We believe sustainability and resource efficiency will eventually become table stakes for effective operations – in the same way that e-business evolved from a specialized niche to a standard operating capability that organizations must now possess in order to be competitive. Organizations that are only going through the motions of sustainability are leaving a lot of money on the table and not delivering full value to their shareholders.
Don’t pursue sustainability for its own sake; do it because it’s smart business.
A view from the Federal sector
Dave Fornari, Principal, Federal Energy Management & Sustainability, Deloitte Consulting LLP
The Federal government is in an unmatched position to promote a resource-focused approach to supply chains. And to benefit from it.
As the world’s largest customer, the U.S. government has the buying power to influence how its suppliers do business. Requiring vendors to make their supply chain operations more resource-efficient could not only save taxpayers a lot of money, it could trigger a complete transformation of supply chain practices in both the public and private sector. It could also reduce risk by minimizing the government’s dependence on scarce resources such as oil, gas and electricity – the supplies of which are highly volatile and easily disrupted, as the tsunami in Japan and recent turmoil in the Middle East have so clearly illustrated.
The Federal government also has the ability to promote resource-efficient supply chains from the other side of the table by creating and enforcing new laws and regulations that require it.
Resource efficiency is not a political issue; it’s just smart business. Whether someone is passionate about protecting the environment, or thinks the whole sustainability trend is an overblown fad, everyone wants the Federal government to cut costs and eliminate waste. Which is what resource-efficient supply chains are all about.
A view from the consumer products sector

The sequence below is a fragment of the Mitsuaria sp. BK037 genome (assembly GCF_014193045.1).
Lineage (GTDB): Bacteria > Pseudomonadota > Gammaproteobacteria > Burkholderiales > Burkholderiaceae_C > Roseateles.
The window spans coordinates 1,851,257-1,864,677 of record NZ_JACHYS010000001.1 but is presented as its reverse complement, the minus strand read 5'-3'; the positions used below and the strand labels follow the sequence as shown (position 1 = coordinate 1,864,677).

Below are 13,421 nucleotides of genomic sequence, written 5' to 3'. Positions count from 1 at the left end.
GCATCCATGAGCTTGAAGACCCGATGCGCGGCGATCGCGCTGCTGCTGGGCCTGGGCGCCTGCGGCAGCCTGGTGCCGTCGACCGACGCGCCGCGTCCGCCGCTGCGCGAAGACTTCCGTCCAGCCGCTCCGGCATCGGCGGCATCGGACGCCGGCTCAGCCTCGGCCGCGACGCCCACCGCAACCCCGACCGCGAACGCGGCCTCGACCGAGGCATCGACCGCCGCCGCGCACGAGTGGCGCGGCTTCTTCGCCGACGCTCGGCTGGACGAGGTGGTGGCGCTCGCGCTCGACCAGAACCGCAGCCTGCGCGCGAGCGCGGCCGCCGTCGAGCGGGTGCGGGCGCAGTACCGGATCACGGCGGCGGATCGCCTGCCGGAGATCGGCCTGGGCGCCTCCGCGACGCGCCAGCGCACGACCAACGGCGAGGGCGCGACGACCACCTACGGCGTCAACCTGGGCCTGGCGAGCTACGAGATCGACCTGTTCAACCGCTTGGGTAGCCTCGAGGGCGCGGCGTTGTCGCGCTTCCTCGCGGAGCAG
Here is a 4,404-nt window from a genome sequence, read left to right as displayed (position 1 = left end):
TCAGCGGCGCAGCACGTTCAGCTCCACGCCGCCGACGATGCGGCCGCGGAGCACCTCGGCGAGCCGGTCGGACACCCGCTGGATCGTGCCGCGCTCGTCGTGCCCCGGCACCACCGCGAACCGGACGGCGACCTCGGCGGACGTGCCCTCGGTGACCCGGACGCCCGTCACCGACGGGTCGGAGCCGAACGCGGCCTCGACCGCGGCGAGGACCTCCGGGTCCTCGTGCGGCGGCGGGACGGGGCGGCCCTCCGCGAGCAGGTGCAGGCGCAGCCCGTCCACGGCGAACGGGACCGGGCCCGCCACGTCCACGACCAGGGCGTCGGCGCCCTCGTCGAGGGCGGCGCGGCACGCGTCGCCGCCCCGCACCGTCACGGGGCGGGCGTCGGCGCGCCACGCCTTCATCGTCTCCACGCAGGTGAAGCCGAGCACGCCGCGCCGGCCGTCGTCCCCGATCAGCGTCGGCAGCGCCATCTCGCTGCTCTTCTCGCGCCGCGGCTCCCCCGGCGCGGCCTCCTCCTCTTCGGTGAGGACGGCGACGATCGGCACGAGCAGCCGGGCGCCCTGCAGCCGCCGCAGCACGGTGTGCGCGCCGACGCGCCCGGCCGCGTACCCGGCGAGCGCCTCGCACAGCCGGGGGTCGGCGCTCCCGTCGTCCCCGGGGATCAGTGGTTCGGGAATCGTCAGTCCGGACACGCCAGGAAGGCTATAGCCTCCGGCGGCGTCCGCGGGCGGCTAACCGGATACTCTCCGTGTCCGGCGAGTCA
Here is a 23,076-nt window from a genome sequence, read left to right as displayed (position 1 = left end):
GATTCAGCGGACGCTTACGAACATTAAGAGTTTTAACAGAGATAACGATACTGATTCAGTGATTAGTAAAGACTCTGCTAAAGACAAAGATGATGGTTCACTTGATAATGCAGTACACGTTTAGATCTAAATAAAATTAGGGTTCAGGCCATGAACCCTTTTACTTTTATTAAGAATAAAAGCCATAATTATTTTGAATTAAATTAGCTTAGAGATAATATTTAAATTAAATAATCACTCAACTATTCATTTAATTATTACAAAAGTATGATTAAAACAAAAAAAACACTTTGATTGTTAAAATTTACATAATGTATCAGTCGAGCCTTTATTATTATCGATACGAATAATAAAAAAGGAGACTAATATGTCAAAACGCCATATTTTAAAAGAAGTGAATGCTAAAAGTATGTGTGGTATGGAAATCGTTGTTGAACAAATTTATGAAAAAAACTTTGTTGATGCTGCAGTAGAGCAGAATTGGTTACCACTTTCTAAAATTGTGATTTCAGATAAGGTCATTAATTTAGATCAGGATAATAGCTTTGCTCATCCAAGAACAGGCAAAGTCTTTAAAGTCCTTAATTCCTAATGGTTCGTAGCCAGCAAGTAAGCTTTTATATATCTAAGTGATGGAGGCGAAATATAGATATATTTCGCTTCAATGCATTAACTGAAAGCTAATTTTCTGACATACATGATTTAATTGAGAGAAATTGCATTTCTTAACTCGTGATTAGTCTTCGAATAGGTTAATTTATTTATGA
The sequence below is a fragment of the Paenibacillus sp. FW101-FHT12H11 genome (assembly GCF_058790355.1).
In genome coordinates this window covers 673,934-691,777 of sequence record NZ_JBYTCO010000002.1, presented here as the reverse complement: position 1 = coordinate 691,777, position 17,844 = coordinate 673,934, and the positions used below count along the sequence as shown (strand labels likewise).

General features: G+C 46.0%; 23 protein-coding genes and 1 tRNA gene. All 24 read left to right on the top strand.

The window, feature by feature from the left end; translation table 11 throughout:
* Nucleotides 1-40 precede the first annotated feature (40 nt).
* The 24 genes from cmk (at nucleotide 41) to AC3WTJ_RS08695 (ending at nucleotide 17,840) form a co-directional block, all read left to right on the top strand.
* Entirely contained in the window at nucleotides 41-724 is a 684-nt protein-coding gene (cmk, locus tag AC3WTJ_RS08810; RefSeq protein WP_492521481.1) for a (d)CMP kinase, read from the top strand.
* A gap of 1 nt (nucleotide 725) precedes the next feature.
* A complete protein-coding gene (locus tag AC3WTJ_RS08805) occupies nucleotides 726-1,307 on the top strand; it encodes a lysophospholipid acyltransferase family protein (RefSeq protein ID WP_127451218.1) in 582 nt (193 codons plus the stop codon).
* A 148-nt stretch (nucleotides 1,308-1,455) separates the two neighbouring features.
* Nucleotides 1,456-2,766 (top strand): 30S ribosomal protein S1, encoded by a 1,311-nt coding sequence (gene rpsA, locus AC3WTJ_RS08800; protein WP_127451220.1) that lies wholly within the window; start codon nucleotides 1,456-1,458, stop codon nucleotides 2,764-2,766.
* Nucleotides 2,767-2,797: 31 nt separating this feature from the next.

Adam Mussomeli, U.S. Operations & Supply Chain Leader – Consumer Products, Deloitte Consulting LLP
A resource-efficient supply chain can strengthen a company’s overall brand image and help support a company’s marketing claim that its products are earth-friendly. This is particularly important in the consumer products business, which must keep pace with the needs and preferences of a buying public that is increasingly looking for products built on sustainable and health and wellness platforms.
The good news is that sustainability gives companies implicit permission to cut costs in ways that consumers might have previously objected to. For example, bottled water is now sold in containers that use much less energy to produce and are therefore much less costly to produce. In the past, the thinking was consumers might have rejected these thin-walled bottles as feeling flimsy or cheap. But in today’s market, the new packaging actually makes bottled water more appealing by reducing its environmental impact and helping people feel less guilty about consuming it.
Although the cost of commodity inputs such as oil and food are constantly bouncing around, the overall direction is clearly up. To get in front of this long-term price trend and maintain their competitiveness, companies must find ways to improve the resource-efficiency of their supply chains.
These days, more and more consumer products companies are collaborating with their suppliers to reduce the use of materials and energy and to cut back on costly waste and carbon emissions. Some companies are even sending their own experts in to help suppliers improve their resource efficiency and then sharing the savings that result. This is a win-win for everyone – not just for the company and its suppliers, but also for consumers and the planet at large.